A MEDIA sales representative at a top-rated local radio station, Christine Anderson was used to closing major deals, so buying a new car wasn't anything special. But as Mrs. Anderson sat in the cramped little office, every time she tried to raise a question, the dealer would ignore her, turning instead to her husband, who was sitting in a corner quietly reading a magazine.
``I got so angry, I walked out of the place and bought that car somewhere else,'' even though the first dealer was offering the better price, Anderson recalls.
Women have become a big force in the new car market. But many in the auto industry still haven't figured out how to deal with that fact.
``Women are an increasingly important part of the car market,'' acknowledges Ford Motor Co. vice-president Robert Rewey.
As recently as 1980, women buyers accounted for just 36 percent of total passenger car sales, or about 3.3 million vehicles. By 1988, that soared to 47 percent of the market, or 4.9 million cars.
When it comes to what women want in a car and what they actually buy, there are some significant differences from men.
According to a report by the market research firm, J.D. Power & Associates, ``Women are the principal drivers (and buyers) of more lower priced vehicles,'' such as the subcompact Ford Escort. Women buy nearly eight out of 10 Nissan Pulsar NXs. Toyota officials note that 56 percent of their total sales are to women.
When asked to rank the features or characteristics they hope to find on a new car, men and women will typically list many of the same things, but in a different order.
Men go for performance, styling, and handling. At the top of most women's list are dependability and reliability, says Cathy Reps of Family Circle magazine. They are more concerned ``with the benefits for them and their family, rather than whether or not the car is turbocharged.''
About 37 percent of all women buyers fall into categories described as ``value seekers'' and ``budget minded.''
But as women become more affluent and increasingly comfortable with the idea of unfettered self-expression, more and more are choosing the sporty muscle cars that used to be the bastion of macho males. About one in five female drivers can be described as ``driving enthusiasts.''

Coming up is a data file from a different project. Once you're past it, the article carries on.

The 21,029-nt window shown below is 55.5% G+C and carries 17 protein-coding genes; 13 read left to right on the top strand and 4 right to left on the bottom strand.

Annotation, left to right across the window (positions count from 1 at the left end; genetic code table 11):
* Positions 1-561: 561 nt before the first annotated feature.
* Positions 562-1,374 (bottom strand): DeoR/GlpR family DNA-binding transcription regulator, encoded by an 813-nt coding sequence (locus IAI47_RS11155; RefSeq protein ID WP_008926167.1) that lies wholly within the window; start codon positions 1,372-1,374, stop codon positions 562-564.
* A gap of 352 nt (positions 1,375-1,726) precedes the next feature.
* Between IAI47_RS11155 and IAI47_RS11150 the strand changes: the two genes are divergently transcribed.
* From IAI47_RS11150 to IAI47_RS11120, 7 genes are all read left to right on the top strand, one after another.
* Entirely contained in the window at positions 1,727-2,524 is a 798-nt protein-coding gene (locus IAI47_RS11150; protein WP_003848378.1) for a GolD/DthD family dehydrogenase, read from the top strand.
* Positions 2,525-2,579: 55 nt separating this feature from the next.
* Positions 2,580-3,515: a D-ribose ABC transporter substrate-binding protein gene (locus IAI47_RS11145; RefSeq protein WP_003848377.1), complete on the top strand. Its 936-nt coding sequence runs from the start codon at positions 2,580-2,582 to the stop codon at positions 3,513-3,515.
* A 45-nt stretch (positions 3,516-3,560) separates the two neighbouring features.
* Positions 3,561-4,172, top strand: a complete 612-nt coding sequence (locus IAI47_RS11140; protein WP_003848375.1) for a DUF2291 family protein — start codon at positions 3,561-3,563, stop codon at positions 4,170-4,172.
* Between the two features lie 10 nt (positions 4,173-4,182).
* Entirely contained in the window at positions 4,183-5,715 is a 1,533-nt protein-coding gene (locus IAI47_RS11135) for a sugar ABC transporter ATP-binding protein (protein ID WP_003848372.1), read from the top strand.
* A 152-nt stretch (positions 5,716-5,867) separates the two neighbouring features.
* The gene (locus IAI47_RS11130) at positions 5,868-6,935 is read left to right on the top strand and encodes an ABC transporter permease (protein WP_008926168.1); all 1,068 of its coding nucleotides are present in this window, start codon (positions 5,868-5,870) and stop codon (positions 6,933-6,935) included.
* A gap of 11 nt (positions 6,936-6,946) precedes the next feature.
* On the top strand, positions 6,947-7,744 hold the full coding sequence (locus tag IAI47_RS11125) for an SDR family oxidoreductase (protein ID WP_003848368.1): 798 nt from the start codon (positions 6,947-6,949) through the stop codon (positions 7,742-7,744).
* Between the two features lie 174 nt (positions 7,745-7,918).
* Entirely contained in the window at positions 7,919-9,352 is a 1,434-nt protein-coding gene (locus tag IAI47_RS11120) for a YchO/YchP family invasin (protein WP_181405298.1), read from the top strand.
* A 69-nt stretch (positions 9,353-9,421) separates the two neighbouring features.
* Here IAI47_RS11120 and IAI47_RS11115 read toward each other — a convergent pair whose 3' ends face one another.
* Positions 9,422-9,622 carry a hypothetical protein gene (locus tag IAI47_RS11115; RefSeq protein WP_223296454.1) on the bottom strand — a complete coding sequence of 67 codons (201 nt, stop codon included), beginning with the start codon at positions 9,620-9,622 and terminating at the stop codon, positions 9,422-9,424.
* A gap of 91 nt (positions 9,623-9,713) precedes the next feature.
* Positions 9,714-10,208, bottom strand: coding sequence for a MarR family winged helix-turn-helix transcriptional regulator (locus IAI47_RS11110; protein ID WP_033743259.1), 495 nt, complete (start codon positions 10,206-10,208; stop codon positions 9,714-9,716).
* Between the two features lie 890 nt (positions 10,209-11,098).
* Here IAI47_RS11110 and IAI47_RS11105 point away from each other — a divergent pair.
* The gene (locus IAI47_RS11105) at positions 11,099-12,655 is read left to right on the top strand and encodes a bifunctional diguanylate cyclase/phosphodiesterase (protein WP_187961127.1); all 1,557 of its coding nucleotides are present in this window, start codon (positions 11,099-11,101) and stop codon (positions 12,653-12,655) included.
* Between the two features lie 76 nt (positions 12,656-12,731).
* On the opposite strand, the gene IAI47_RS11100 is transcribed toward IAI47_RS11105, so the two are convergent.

Still, women account for only about 11 percent of those buying the Porsche 911, and 19 percent of all Corvette purchasers.
One of the fastest-growing niches among female buyers is the light-truck market. That's largely fueled by the surge in minivan sales, which will total roughly a million vehicles this year. But many women are also trading in their sedans and wagons for Broncos and Jeep sport-utility vehicles.
In 1974, women accounted for barely 6 percent of all Jeep sales. This year it will come close to 20 percent, according to Terri Hauptman, Jeep's merchandising manager for special programs.
``Today,'' Ms. Hauptman says, ``women aren't intimidated by what were once male bastions: going off-road, backpacking, white-water rafting, towing a boat.''
Despite the increasing importance of women in the market, the new car market is still a male-dominated bastion.
Some of the worst complaints center around the retail side of the business. Far too many dealers still tell potential female customers to go home and bring back their husbands. ``Neanderthal'' is how Kate Rand Lloyd, editor of Working Woman magazine, describes the attitude of most male car salesmen when dealing with women buyers.
Women are made to feel especially uncomfortable at the ``back end'' of the dealership, the service department. Yet women are more likely to take their cars in for preventive maintenance, and that is a potentially lucrative source of revenue for dealers who do the work properly and don't make women customers feel out of place, Mr. Rewey stresses.
``Women are very interested in knowing that the dealership can be counted on for a good service department,'' he says.
Meanwhile, Chevrolet recently spent $100,000 on surveys to identify ``Ms. American Car Buyer,'' a project that has influenced both design and marketing programs.
And speaking to a group of women magazine officials last year, Chrysler Motors Chairman Gerald Greenwald noted that ``only the company who wins the confidence of the woman car buyer will be a survivor in the fiercely competitive car wars.''